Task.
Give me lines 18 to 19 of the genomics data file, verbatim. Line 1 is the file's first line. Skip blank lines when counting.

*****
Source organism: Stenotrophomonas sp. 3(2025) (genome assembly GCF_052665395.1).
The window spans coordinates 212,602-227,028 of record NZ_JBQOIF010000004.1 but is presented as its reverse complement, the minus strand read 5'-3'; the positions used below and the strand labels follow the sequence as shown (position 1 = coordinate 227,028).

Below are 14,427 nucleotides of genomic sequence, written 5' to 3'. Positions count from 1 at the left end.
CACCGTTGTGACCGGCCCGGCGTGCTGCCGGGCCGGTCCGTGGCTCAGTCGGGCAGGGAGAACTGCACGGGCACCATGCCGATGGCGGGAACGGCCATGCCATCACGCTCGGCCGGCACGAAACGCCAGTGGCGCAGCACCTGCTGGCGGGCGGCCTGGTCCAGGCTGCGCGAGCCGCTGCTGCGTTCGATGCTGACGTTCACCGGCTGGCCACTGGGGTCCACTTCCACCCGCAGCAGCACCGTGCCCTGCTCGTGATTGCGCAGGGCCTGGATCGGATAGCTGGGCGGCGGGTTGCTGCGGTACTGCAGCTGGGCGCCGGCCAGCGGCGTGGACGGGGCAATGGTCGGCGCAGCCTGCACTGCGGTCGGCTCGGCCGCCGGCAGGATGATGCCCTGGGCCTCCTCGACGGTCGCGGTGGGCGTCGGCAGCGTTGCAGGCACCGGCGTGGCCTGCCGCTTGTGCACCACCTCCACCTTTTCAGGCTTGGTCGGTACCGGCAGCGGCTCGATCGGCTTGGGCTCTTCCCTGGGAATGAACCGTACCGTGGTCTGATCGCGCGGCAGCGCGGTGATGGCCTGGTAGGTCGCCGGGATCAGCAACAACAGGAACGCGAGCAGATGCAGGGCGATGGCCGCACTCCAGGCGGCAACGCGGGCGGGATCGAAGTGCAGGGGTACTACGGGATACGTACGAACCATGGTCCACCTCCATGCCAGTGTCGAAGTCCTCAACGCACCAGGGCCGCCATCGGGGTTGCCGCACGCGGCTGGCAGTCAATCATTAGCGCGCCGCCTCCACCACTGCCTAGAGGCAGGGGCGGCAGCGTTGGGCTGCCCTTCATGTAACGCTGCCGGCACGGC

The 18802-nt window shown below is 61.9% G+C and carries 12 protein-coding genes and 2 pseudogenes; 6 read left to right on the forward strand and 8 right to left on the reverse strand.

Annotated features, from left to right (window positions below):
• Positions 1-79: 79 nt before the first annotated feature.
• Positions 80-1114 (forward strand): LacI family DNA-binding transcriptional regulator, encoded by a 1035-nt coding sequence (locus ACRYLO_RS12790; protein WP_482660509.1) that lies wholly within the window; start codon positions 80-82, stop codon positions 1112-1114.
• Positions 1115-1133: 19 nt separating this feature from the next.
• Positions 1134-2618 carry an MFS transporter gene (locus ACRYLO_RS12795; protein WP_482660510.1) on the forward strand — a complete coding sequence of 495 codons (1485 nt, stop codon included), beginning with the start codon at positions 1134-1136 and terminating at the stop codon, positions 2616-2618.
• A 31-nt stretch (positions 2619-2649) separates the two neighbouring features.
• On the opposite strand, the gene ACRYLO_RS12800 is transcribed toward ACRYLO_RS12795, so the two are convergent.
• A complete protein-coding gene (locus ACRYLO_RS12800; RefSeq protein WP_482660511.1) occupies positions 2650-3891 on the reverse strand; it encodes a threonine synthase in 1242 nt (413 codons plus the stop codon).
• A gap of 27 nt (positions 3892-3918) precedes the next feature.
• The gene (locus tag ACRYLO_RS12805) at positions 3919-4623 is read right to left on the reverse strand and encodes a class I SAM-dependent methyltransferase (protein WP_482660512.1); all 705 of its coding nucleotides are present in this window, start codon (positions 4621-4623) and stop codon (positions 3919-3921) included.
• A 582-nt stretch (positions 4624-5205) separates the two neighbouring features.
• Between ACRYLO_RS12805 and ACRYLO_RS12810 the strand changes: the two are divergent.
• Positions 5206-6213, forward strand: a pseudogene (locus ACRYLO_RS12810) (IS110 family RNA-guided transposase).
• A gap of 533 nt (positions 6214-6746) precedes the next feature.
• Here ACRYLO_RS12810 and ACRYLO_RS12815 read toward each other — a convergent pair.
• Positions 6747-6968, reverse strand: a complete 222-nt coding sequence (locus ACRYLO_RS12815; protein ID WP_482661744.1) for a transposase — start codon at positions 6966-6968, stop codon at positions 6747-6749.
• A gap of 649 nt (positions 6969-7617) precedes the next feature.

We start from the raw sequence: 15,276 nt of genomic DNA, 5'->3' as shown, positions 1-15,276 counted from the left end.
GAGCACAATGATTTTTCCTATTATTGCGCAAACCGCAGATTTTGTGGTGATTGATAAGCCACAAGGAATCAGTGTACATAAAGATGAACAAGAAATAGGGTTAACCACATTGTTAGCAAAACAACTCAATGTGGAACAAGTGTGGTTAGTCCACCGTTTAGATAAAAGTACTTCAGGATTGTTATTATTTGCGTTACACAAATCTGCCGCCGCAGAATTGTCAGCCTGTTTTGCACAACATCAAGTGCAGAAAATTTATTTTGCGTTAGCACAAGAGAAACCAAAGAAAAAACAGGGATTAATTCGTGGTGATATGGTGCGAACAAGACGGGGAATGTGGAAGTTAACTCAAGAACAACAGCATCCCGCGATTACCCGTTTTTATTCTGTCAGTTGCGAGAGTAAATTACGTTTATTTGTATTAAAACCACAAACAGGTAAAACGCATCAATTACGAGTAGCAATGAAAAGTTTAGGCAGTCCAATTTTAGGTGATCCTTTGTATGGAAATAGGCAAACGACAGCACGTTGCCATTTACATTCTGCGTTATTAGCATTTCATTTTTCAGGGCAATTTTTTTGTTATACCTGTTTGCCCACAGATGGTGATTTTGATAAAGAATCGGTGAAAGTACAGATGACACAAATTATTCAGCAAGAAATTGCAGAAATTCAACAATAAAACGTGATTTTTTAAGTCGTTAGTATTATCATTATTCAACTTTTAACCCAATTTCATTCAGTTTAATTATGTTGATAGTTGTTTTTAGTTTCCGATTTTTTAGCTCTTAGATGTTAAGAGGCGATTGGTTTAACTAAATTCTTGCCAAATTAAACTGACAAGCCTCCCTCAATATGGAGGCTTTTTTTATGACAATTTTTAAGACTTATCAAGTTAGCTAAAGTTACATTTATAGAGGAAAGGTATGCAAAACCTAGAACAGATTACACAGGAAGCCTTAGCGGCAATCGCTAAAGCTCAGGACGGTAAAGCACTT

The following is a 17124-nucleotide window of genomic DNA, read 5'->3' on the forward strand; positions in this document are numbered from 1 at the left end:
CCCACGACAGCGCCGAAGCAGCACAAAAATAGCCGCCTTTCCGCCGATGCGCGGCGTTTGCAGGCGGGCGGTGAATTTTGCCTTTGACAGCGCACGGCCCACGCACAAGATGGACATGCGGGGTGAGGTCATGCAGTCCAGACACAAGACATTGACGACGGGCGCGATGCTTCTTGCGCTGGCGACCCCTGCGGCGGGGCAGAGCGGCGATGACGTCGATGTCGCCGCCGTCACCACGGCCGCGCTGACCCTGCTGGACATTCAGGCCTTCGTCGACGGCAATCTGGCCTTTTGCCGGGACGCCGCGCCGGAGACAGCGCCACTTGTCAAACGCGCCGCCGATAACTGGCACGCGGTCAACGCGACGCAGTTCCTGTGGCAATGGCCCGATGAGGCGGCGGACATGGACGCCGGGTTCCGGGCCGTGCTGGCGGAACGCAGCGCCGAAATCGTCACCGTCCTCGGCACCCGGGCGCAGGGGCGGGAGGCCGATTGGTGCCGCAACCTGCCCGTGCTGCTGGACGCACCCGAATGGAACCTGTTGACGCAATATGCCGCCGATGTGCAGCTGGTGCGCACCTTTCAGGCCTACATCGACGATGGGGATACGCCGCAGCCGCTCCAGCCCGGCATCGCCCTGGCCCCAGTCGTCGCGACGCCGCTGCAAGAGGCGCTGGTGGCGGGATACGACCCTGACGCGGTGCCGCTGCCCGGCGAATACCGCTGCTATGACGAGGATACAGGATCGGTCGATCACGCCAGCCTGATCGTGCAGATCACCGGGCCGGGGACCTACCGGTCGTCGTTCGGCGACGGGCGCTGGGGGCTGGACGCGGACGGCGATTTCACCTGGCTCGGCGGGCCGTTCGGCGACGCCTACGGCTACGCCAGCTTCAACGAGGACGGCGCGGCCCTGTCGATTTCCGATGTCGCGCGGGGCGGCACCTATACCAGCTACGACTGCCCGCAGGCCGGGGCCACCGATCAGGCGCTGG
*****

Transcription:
• Positions 5206-6213, forward strand: a pseudogene (locus ACRYLO_RS12810) (IS110 family RNA-guided transposase).
• A gap of 533 nt (positions 6214-6746) precedes the next feature.